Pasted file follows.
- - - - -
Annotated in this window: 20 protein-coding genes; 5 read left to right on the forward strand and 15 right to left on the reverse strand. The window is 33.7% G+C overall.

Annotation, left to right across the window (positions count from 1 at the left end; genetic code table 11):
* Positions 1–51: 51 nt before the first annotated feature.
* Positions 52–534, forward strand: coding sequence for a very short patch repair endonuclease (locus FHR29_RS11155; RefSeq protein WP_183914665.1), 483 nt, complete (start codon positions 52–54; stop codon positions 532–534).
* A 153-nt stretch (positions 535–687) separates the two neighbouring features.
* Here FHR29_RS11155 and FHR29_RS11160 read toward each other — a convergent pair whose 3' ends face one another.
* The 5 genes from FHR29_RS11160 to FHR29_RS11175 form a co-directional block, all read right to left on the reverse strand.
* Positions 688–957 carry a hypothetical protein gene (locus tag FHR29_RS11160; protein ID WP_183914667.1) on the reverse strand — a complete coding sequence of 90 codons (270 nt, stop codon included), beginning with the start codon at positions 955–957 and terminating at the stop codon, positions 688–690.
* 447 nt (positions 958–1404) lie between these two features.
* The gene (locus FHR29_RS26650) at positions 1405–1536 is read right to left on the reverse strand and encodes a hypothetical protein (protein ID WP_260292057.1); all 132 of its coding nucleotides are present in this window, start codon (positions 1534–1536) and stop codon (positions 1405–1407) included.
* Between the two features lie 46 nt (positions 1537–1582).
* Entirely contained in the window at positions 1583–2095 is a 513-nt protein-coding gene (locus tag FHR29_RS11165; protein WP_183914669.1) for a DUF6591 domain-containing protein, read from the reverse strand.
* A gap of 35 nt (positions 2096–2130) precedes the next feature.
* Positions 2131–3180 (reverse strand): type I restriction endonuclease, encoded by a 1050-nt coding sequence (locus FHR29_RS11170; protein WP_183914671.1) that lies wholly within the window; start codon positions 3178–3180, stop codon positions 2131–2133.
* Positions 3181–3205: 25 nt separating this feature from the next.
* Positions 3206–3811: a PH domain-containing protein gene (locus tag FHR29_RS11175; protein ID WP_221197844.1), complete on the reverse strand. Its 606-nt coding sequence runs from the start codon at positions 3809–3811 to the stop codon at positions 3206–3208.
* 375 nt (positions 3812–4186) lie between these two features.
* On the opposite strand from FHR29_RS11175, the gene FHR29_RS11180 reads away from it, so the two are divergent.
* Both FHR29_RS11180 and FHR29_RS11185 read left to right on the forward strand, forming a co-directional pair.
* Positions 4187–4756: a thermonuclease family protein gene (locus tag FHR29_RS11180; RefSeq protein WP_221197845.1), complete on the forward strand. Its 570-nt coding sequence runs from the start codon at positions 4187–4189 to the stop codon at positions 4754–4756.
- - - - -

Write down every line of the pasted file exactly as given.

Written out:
Annotated in this window: 20 protein-coding genes; 5 read left to right on the forward strand and 15 right to left on the reverse strand. The window is 33.7% G+C overall.

Annotation, left to right across the window (positions count from 1 at the left end; genetic code table 11):
* Positions 1–51: 51 nt before the first annotated feature.
* Positions 52–534, forward strand: coding sequence for a very short patch repair endonuclease (locus FHR29_RS11155; RefSeq protein WP_183914665.1), 483 nt, complete (start codon positions 52–54; stop codon positions 532–534).
* A 153-nt stretch (positions 535–687) separates the two neighbouring features.
* Here FHR29_RS11155 and FHR29_RS11160 read toward each other — a convergent pair whose 3' ends face one another.
* The 5 genes from FHR29_RS11160 to FHR29_RS11175 form a co-directional block, all read right to left on the reverse strand.
* Positions 688–957 carry a hypothetical protein gene (locus tag FHR29_RS11160; protein ID WP_183914667.1) on the reverse strand — a complete coding sequence of 90 codons (270 nt, stop codon included), beginning with the start codon at positions 955–957 and terminating at the stop codon, positions 688–690.
* 447 nt (positions 958–1404) lie between these two features.
* The gene (locus FHR29_RS26650) at positions 1405–1536 is read right to left on the reverse strand and encodes a hypothetical protein (protein ID WP_260292057.1); all 132 of its coding nucleotides are present in this window, start codon (positions 1534–1536) and stop codon (positions 1405–1407) included.
* Between the two features lie 46 nt (positions 1537–1582).
* Entirely contained in the window at positions 1583–2095 is a 513-nt protein-coding gene (locus tag FHR29_RS11165; protein WP_183914669.1) for a DUF6591 domain-containing protein, read from the reverse strand.
* A gap of 35 nt (positions 2096–2130) precedes the next feature.
* Positions 2131–3180 (reverse strand): type I restriction endonuclease, encoded by a 1050-nt coding sequence (locus FHR29_RS11170; protein WP_183914671.1) that lies wholly within the window; start codon positions 3178–3180, stop codon positions 2131–2133.
* Positions 3181–3205: 25 nt separating this feature from the next.
* Positions 3206–3811: a PH domain-containing protein gene (locus tag FHR29_RS11175; protein ID WP_221197844.1), complete on the reverse strand. Its 606-nt coding sequence runs from the start codon at positions 3809–3811 to the stop codon at positions 3206–3208.
* 375 nt (positions 3812–4186) lie between these two features.
* On the opposite strand from FHR29_RS11175, the gene FHR29_RS11180 reads away from it, so the two are divergent.
* Both FHR29_RS11180 and FHR29_RS11185 read left to right on the forward strand, forming a co-directional pair.
* Positions 4187–4756: a thermonuclease family protein gene (locus tag FHR29_RS11180; RefSeq protein WP_221197845.1), complete on the forward strand. Its 570-nt coding sequence runs from the start codon at positions 4187–4189 to the stop codon at positions 4754–4756.